Writing To Reach You

Whaiora Patrick knows all too well the shame and stress of child poverty and how badly it can affect your mental health and wellbeing growing up: she’s been there. There were dark and lonely times but Whaiora survived thanks to her love of writing and desire to help others. A Future Leader with Inspiring Stories, she wants to share her experiences to show young people that it’s okay to not be okay.

Whaiora Patrick knows all too well the shame and stress of child poverty and how badly it can affect your mental health and wellbeing growing up: she’s been there. There were dark and lonely times but Whaiora survived thanks to her love of writing and desire to help others. A Future Leader with Inspiring Stories, she wants to share her experiences to show young people that it’s okay to not be okay.

Last year, Bay of Plenty mental health advocate Whaiora Patrick was working with a 15-year-old from Whakatāne who was feeling suicidal. The girl reminded Whaiora, now 24, of her old self. ‘She was hurting herself because she felt alone.’

Whaiora, of Ngāti Rangitihi, told the teen about the need to find a positive voice inside our heads. Everyone has an inner critic. It can empower us, or it can bring us down.

‘I told her that we need to learn how to correct that negative critic and realise there are people who care about you. In her mind she feels like no one loves her and she’s always alone.’

Just five years ago, Whaiora was in a similar ‘dark place’.

Growing up in the small timber town of Kawerau, Whaiora’s self-esteem, confidence and mental health were affected by a tough childhood. She and her mum Sarah were very close but struggled with poverty, and spent time living in a women’s refuge.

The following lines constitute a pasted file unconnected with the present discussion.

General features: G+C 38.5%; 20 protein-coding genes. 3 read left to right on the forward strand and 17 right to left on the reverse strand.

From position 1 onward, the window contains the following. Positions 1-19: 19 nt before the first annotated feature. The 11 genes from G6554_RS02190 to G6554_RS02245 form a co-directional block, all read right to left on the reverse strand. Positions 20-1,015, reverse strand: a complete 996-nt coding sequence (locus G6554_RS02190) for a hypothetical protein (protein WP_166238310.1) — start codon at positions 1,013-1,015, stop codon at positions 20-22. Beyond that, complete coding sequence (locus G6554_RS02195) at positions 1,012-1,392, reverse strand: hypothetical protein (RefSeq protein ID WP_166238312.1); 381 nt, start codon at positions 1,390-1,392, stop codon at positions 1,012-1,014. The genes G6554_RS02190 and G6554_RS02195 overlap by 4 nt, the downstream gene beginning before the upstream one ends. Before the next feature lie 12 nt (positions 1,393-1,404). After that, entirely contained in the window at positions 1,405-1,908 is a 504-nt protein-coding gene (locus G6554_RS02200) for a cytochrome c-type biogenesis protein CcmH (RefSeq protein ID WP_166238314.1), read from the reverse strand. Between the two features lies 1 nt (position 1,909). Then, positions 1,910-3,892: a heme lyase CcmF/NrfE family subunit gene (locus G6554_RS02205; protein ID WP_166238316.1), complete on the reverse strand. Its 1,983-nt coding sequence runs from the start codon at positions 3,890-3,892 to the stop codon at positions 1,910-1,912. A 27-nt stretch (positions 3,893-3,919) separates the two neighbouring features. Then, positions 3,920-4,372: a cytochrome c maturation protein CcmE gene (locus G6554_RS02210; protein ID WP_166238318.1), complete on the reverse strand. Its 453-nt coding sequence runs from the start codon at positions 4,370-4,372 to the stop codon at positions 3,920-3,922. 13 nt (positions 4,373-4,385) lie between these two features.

At 16 she began regularly self-harming – cutting herself. Whaiora was diagnosed with depression and anxiety. In 2014, she made four suicide attempts while studying at polytech in Rotorua.

There were hospital stays and counselling sessions. Whaiora also spent time in a respite care facility, a recovery service that offers a place where people experiencing mental health difficulties can rest and recover in a home-like environment. But things only changed for Whaiora when she realised that ‘no one can fix me, I have to do it myself. People can support me, but they can’t fix me’.

Sitting in her Kawerau living room today, Whaiora says, ‘mentally, then, I was still a child [at 19]. I wasn’t taught how to deal with my emotions, I wasn’t taught how to talk about my problems.’

Whaiora finally found a positive coping mechanism through her love of writing. ‘When I’m feeling stressed out I write my feelings.’ For others, it might be the gym or running or, for the 15-year-old from Whakatane, it is drawing.

PM Jacinda Ardern and Associate Environment Minister Eugenie Sage celebrate the announcement by joining the kids for a beach clean-up.

PM Jacinda Ardern and Associate Environment Minister Eugenie Sage celebrate the announcement by joining the kids for a beach clean-up.

In 2015, Whaiora started a Bachelor of Arts at Massey, majoring in media studies. In her second year, Whaiora and her long-term partner Jeff had a baby daughter, Zahvina, now two. Whaiora still managed to complete her degree within four years and graduated this May.

She wants to use her talents to share both her story, and those of others who have had similar experiences, to reach out to young people.

There are still times when she feels down or anxious, she says, but she no longer thinks about suicide or hurting herself.